Photo by Jeylin White
Students at Pointe South Elementary work together to paint a butterfly on the school’s media center wall.
Fifth-graders at Point South Elementary school started a new tradition on Monday, in recognition of Martin Luther King, Jr.’s birthday.
They started a community service project that will be conducted, each year, at the school on King’s birthday, to keep alive the spirit, dream and legacy of the slain civil rights leader, whose determination, vision and hard work helped change his nation.
“The students wanted to do community service, and I thought this would be an awesome opportunity,” said Ta-Tanisha Copeland, head counselor at Point South Elementary School. “Because, [the] King holiday should be a day on, and not a day off.”
According to fifth-grader, Laneshia Allen, if it were not for King working hard in the community for change, it would not have been possible for her generation to receive equal opportunities today.
“He stood up for the rights of black people, and he helped clean up our communities,” said Allen, with a big a smile on her face. “Now, we can have [Caucasian] friends and [Mexican] friends.”
Copeland said, if King were alive today –– on his birthday –– she strongly believes he would be somewhere working for the community.
“[Our students] know that Martin Luther King worked hard,” Copeland said, “and they know the best way to honor him is to give back to their community, because that is what he would do.”
As their project, the youngsters chose to clean and update the school’s media center. Copeland said it was the perfect choice, considering the media center was in need of some major tiding up. “Our librarian does not have an assistant to help her clean, because of budget cuts,” Copeland said.
Scores of fifth-graders, and a few teachers, rolled up their sleeves, and dusted off books, cleaned windows, painted walls, updated the school’s bulletin boards, and vacuumed the floors.
Copeland said it was Allen, and a fellow classmate, who came up with the idea to do the project at the school. “Me and my friend were thinking of ideas of what we wanted to do before we got out of elementary school, so we came up with the idea,” said Allen.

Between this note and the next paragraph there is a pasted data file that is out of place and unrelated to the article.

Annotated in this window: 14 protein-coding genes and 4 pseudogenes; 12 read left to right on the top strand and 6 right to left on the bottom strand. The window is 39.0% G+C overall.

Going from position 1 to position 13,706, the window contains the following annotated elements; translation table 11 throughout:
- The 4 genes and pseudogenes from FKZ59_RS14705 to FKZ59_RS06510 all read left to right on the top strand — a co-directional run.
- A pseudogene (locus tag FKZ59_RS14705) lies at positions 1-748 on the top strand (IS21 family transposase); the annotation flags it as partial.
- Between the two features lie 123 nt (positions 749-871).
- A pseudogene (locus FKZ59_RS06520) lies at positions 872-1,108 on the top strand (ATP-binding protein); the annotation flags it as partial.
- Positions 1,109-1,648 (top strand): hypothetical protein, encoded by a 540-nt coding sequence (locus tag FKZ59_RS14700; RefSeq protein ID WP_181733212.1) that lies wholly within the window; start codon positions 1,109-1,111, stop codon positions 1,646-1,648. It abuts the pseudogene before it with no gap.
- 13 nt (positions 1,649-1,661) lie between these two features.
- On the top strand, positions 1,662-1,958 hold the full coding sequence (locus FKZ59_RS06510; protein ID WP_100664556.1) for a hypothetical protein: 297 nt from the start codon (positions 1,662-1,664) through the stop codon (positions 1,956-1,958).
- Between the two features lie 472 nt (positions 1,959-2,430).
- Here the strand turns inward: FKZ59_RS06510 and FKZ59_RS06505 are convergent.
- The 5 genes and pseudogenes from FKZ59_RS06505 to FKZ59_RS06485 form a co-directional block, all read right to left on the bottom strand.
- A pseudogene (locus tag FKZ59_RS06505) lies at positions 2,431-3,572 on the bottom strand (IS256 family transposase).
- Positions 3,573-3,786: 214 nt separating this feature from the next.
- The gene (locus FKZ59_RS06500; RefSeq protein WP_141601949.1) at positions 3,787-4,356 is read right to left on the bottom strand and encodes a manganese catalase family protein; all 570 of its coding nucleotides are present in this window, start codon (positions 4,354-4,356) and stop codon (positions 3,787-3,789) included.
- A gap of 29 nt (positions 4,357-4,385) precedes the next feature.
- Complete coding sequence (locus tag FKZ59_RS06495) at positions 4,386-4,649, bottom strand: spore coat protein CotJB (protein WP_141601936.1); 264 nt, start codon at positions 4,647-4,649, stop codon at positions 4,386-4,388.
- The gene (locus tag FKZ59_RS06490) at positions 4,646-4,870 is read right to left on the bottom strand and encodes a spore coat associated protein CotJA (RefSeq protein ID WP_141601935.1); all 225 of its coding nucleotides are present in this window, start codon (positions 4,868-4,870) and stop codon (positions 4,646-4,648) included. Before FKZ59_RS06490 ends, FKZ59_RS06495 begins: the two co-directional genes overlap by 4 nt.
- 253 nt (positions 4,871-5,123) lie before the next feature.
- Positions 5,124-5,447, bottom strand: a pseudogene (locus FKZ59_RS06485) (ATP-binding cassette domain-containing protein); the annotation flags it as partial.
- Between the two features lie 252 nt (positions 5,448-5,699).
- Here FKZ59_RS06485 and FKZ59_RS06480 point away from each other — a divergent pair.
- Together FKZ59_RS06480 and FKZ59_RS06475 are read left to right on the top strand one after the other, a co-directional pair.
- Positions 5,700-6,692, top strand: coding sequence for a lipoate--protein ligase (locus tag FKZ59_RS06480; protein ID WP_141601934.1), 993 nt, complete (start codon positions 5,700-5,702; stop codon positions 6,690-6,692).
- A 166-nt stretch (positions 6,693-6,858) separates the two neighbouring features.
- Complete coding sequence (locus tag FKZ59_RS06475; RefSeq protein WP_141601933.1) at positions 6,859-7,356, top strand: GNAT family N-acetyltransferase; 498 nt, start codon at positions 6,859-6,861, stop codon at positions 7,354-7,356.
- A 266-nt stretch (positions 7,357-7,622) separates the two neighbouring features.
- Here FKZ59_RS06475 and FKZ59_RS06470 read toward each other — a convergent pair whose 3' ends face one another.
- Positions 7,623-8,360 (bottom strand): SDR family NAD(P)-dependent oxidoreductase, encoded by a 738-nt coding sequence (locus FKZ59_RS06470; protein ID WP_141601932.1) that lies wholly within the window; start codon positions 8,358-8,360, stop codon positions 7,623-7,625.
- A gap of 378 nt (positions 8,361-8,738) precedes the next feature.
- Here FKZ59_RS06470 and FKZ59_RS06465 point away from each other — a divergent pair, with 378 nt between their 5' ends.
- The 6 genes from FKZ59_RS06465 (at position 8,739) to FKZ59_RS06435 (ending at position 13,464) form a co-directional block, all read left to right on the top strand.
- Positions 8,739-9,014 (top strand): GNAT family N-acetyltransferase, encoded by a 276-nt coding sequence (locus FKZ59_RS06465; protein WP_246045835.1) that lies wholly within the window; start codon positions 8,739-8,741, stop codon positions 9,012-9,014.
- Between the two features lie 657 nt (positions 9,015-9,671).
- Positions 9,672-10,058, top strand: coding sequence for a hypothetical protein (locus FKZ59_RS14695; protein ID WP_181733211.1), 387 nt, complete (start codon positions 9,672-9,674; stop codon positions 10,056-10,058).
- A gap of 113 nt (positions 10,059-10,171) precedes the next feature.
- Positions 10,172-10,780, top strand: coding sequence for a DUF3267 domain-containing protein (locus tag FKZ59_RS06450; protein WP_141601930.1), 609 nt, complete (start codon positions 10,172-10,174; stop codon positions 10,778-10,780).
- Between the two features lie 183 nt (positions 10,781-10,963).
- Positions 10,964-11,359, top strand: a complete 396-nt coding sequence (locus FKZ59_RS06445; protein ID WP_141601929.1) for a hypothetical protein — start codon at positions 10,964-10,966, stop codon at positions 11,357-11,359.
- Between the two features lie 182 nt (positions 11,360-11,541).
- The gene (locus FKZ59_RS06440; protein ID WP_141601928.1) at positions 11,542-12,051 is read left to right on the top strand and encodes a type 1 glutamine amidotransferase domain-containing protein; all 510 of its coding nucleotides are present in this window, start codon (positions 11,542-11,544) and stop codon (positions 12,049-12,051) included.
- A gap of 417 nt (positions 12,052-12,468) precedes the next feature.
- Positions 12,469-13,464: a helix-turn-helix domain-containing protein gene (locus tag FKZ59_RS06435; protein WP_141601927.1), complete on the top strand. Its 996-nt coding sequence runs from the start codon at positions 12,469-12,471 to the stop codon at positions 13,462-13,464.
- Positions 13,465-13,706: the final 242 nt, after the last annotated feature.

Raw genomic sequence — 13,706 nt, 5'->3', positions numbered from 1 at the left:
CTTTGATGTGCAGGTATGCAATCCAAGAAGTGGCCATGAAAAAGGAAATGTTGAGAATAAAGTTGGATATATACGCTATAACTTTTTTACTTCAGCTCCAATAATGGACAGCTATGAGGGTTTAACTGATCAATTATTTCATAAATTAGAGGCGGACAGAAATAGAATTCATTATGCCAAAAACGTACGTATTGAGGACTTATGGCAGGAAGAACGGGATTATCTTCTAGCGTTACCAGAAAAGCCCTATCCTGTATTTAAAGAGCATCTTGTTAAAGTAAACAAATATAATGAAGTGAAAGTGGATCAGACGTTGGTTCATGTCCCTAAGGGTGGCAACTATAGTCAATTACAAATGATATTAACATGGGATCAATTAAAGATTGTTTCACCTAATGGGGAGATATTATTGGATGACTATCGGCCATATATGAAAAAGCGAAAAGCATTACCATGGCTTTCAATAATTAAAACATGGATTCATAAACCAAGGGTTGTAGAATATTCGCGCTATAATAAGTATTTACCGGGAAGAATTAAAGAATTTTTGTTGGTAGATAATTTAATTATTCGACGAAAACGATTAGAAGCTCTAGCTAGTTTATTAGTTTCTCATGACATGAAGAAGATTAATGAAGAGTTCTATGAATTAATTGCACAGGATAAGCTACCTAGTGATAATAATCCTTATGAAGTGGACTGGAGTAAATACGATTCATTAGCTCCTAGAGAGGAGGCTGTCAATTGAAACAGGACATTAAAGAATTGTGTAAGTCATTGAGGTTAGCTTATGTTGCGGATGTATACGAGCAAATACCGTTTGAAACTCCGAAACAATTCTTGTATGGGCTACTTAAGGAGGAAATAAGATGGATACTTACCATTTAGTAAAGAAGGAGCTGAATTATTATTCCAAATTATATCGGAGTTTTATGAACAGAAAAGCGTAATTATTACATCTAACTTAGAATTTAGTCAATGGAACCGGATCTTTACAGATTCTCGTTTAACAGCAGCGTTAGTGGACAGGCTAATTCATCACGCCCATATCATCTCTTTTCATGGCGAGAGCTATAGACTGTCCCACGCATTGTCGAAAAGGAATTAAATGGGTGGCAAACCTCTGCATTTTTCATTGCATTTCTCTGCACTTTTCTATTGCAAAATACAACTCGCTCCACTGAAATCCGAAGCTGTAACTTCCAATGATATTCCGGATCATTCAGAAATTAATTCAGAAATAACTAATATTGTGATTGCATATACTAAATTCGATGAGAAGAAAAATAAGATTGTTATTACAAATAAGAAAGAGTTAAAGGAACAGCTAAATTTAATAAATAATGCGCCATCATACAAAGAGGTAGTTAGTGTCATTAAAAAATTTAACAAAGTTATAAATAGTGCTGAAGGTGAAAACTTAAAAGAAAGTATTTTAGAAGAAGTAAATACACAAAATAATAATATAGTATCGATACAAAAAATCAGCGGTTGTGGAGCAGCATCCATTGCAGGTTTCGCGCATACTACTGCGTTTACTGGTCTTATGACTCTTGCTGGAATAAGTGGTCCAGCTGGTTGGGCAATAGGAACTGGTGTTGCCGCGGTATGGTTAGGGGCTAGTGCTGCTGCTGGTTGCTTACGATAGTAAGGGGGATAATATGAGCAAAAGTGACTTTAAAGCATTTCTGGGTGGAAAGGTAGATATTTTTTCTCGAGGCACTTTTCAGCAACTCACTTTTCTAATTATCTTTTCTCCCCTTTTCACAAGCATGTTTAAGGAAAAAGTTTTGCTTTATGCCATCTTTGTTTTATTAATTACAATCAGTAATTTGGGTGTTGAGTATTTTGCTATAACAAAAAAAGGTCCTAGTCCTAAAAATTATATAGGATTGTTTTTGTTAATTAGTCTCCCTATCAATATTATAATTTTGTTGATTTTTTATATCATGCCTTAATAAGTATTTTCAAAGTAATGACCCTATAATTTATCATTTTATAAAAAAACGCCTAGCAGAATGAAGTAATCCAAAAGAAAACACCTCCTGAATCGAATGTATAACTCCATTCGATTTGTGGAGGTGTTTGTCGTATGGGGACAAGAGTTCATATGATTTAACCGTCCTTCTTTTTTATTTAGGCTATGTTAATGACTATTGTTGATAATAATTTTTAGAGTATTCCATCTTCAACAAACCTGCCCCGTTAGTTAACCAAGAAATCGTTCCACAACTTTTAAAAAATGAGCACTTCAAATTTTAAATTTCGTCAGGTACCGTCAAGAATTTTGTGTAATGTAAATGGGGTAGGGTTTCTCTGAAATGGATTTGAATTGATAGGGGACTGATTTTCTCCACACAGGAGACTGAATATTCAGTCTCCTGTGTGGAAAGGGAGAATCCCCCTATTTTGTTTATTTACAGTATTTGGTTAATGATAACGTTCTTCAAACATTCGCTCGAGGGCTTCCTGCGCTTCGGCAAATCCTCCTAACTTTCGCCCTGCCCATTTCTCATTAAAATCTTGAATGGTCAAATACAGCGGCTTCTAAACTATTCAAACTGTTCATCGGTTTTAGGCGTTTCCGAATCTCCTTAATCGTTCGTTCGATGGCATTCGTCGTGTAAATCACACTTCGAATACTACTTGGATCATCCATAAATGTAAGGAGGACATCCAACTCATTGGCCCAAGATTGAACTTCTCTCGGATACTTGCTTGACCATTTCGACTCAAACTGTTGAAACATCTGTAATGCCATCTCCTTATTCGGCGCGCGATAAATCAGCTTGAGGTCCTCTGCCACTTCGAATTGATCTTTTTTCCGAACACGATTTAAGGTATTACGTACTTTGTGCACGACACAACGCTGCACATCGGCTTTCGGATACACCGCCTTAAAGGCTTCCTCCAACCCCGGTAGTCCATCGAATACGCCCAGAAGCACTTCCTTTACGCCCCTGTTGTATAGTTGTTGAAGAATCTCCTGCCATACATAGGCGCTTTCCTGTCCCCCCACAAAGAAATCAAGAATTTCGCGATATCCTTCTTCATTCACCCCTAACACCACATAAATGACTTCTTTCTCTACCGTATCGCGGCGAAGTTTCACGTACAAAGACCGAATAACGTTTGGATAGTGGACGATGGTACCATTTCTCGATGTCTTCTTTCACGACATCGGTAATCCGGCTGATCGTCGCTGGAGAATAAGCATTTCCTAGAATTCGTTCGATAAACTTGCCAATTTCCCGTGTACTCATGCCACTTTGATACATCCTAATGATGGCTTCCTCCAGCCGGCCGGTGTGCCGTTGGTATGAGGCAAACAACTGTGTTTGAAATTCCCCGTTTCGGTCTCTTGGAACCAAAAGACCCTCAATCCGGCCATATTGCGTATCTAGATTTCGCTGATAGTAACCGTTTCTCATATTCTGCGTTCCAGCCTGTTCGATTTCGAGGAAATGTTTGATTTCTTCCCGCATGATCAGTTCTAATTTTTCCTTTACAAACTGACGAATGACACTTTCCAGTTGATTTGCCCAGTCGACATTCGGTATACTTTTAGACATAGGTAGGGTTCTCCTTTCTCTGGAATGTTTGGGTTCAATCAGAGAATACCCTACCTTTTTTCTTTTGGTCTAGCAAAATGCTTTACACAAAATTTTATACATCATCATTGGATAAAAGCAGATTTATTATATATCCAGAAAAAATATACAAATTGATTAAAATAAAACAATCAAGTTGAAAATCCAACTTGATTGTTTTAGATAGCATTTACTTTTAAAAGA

Copeland said she took their idea under her wing, and contacted Hands On Atlanta to see if the volunteer community-service organization would be interested in overseeing the project at the school. The group, she added, was more than happy to oblige. Hands On Atlanta is an affiliate of the HandsOn Network, an association of 250 volunteer service organizations across 16 countries. Hands On Atlanta helps individuals, families, corporate and community groups strengthen Greater Atlanta through service at more than 400 non-profit organizations and schools, according to its web site.
Kelly Wright, project coordinator for the Hands On Atlanta, was present Monday to assist the fifth-graders at Pointe South. She said Hands On Atlanta donated the cleaning supplies, food and beverages.
“We came together to celebrate MLK Day, and live up to his legacy.” said Wright. “Martin Luther King was all about service, and he dedicated his life to that.” Wright said she was impressed with how the students mimicked King’s philosophy.
Pointe South Principal Marcus Jackson also joined in the effort, helping students haul trash to the dumpster, paint walls, dust off the library’s books and shelves.
“This is a great project,” said Jackson. “This has been a total collaborative effort [with the students, teachers] and the community.”
Jalen Alexander and Paris Mullins, both fifth-graders, who were covered in paint, agreed they could have used their day off from school to relax at home, but wanted, instead, to do something to honor King’s accomplishments. “Martin Luther King was a good man,” said Mullins. “If it wasn’t for him, we would not be able to go to school to get an education and learn.”
Alexander agreed and said he wanted to show his appreciation. “I really care about everything he has done for me,” the youngster said.
Copeland said the project will be an annual tradition at the school, but that fifth-grade students will have the opportunity to pick a section of the school to clean each year.
“I’m glad I can be the first to start this project for other fifth-graders, before I go to middle school,” Mullins said.